Round the World Travel Planning and Booking Tips

We’ve made a list of some of the round the world travel planning tips that helped us with our round the world (RTW) booking, and, as we’re always planning new adventures, we’ll add more as and when. 🙂

Use an online calendar.

If you’re planning at least some of your round the world trip before you leave, Google Calendar can be invaluable when planning where to go, your different accommodations and tickets and tours. It’s easiest using ‘month’ view, and you are able to add, delete, drag and drop, move and edit your transport and travel plans, where you want to stay and attractions you want to visit with ease. It also enables you to share your calendar with friends and family, so they can see what you’re up to and when.

Put your plans into a spreadsheet.

It doesn’t have to be a work of mathematical genius, just get your plans down on the screen so you can see costs adding up. Include flights, insurance and car hire, then for each place include accommodation, food, attractions and transport. Then input your estimates and try and stay under them.

*TIP: Not got Excel? We personally use Apache OpenOffice. It’s open-source office software and best of all it’s totally FREE! Head over to www.openoffice.org to get yourself this great software. (No affiliation, I was introduced to this software by my dad, and after two years of use, I’ve never come across any compatibility problems at all.)

Shop around.

There are so many flight options available that your head could be on the verge of exploding with too much information – airlines, airport codes, times, dates, changes, baggage etc, etc. Let someone who knows what they are doing do all the hard work for you. Whether you then book with them is up to you.

Skyscanner is one of the best tools for playing around with dates and prices to pre-arm yourself. Don’t take the prices you see initially as gospel, remember baggage fees etc.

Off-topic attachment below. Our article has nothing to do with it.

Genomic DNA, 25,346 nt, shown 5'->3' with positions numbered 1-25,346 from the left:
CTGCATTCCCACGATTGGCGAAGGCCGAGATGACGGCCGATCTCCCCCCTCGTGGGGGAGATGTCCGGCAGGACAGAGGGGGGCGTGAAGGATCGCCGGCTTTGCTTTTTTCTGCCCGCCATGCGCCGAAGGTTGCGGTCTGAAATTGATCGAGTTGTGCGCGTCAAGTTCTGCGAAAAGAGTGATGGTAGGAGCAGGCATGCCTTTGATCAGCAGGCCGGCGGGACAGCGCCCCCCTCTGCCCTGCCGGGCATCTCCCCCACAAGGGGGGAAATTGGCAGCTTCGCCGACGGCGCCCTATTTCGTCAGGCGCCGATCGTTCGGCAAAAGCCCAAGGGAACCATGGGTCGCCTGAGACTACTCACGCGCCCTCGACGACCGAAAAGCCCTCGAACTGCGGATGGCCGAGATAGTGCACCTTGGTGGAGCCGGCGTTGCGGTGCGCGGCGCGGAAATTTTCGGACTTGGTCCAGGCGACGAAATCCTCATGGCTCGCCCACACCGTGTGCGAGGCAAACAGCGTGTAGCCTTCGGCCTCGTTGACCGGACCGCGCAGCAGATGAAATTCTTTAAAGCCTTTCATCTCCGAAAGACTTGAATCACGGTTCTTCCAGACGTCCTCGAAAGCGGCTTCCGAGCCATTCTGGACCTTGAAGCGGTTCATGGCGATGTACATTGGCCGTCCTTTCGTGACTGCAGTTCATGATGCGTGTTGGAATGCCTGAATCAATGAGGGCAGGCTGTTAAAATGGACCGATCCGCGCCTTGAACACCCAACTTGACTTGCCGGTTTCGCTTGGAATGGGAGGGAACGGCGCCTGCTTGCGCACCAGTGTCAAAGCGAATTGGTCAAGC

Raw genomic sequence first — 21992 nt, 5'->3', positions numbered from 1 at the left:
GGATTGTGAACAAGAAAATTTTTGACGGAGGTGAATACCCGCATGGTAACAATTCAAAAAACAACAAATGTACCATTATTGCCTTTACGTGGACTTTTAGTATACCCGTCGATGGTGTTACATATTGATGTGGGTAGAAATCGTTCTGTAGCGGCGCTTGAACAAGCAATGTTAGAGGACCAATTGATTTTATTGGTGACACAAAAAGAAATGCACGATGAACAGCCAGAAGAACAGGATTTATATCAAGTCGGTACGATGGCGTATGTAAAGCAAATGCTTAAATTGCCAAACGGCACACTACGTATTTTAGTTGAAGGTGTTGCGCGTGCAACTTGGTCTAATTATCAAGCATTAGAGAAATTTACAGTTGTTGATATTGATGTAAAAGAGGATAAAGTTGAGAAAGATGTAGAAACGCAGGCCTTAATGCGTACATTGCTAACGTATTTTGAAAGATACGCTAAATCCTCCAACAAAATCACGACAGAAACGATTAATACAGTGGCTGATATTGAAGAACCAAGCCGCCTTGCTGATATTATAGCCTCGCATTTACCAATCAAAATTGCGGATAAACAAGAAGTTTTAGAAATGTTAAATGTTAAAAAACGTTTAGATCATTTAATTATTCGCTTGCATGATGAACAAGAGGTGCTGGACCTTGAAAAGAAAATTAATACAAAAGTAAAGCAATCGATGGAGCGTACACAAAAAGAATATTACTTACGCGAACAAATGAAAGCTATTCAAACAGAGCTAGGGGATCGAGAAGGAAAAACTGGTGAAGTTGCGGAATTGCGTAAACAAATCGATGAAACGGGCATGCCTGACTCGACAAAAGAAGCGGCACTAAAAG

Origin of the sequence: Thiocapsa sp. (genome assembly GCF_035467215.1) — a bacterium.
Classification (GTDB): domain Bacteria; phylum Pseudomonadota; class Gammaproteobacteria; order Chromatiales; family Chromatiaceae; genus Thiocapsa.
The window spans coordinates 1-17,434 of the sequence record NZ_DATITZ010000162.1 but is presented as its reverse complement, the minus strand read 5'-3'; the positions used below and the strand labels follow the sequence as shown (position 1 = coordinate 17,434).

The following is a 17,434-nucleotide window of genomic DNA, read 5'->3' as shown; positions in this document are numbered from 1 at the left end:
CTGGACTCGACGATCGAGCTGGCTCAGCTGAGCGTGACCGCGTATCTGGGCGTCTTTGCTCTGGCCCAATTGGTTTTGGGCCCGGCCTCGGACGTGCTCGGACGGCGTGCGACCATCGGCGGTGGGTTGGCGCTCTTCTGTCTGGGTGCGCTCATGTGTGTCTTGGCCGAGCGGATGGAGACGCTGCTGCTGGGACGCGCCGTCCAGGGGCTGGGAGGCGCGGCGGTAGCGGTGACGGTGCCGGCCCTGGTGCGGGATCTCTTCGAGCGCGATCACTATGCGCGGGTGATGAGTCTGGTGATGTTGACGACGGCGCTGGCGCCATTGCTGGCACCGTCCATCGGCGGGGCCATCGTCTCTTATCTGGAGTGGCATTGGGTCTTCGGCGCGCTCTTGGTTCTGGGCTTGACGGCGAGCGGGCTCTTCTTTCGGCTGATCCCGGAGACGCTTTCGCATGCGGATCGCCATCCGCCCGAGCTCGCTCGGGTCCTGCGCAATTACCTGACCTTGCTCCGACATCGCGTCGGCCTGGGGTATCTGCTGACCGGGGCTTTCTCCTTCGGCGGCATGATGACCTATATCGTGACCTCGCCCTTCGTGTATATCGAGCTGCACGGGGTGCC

Be flexible…

If you are flexible on dates and times, you can save yourself some substantial money on flights, transport and accommodation. If you travel in low season rather than high season, you’ll potentially save thousands of pounds overall.

…but remember that ‘cheaper’ isn’t always better.

For the sake of saving £10, £20 or £50 on a flight, is it worth dragging out your journey with an extra stopover, or landing past midnight when local transport has stopped? You can make the budget deficit up somewhere else. The flights are one area I, personally, wouldn’t scrimp too much on, especially if you have kids in tow.

Don’t give up all your options to save a few quid.

Don’t be too stingy with yourself. For example, say you’d love to go to San Francisco on your RTW flight path, but it’s going to cost you an extra £50/$50, ask yourself ‘Am I ever going to be in that area of the world again?’. No? Pay the extra £50!

Alternatively, it was going to cost us just short of £1000 extra to go on a quick visit to Niagara Falls from New York. We realised it wouldn’t be much dearer and less rushed to wait for a deal when we got home, from Manchester to Toronto, and turn it into a city break.

You might only do this once. Figure out what’s worth it to you.

Not quite happy? Don’t book it.

Sometimes you just need to go with your gut. As the header says, if you’re not happy, don’t book it.
See our post about our flight bookings.

Use the internet to your advantage.

When I went around the world on my own back in the nineties, it was planned by word of mouth and Lonely Planet books. These days, the internet is a wealth of information. One of the main sites is TripAdvisor, whether it be for restaurant, hotel or attraction reviews. Use it – and its great forum – to get a good idea of where you want to head and where you want to book.

*TIP: I mentioned I used Lonely Planet books back in the nineties, and they are still just as relevant today. We bought a few before our 2016 trip, and the best thing these days is that you can get ebooks. Yay, no carrying chunky books in your luggage! Find out Lonely Planet’s latest offers here.

Make note of all your ideas.

You’ll be amazed at how many things you forget while hunting the internet constantly for ideas. Take screenshots on your phone and/or computer so you can refer back to them.  You can always pop ideas into your Google Calendar too, then move them around as you need to.

If you’re old school, write everything that pops into your head down in a simple notebook. Plenty here on Amazon.

Don’t forget travel insurance.

Buy it as soon as you’ve booked your flights, and get DECENT cover for your needs. That is all!

*TIP: Think about what you, personally, need. We chose LV recently. It’s defaqto 5 star rated and it was one of the only ones which included a decent amount of cancellation cover. We paid for most of the accommodation before we travelled, so good cancellation cover was a massive ‘must’. LV also didn’t charge extra for our existing medical conditions – a prior broken leg and a bulging disc – yet still provided full cover. It was by far one of the cheapest we looked at – bonus!

*TIP: You may also find you can’t get ‘Gap Year’ cover with an under 18 travelling with you, so opt for ‘Long Stay’ instead.

Finally…

Just enjoy yourself! 😉





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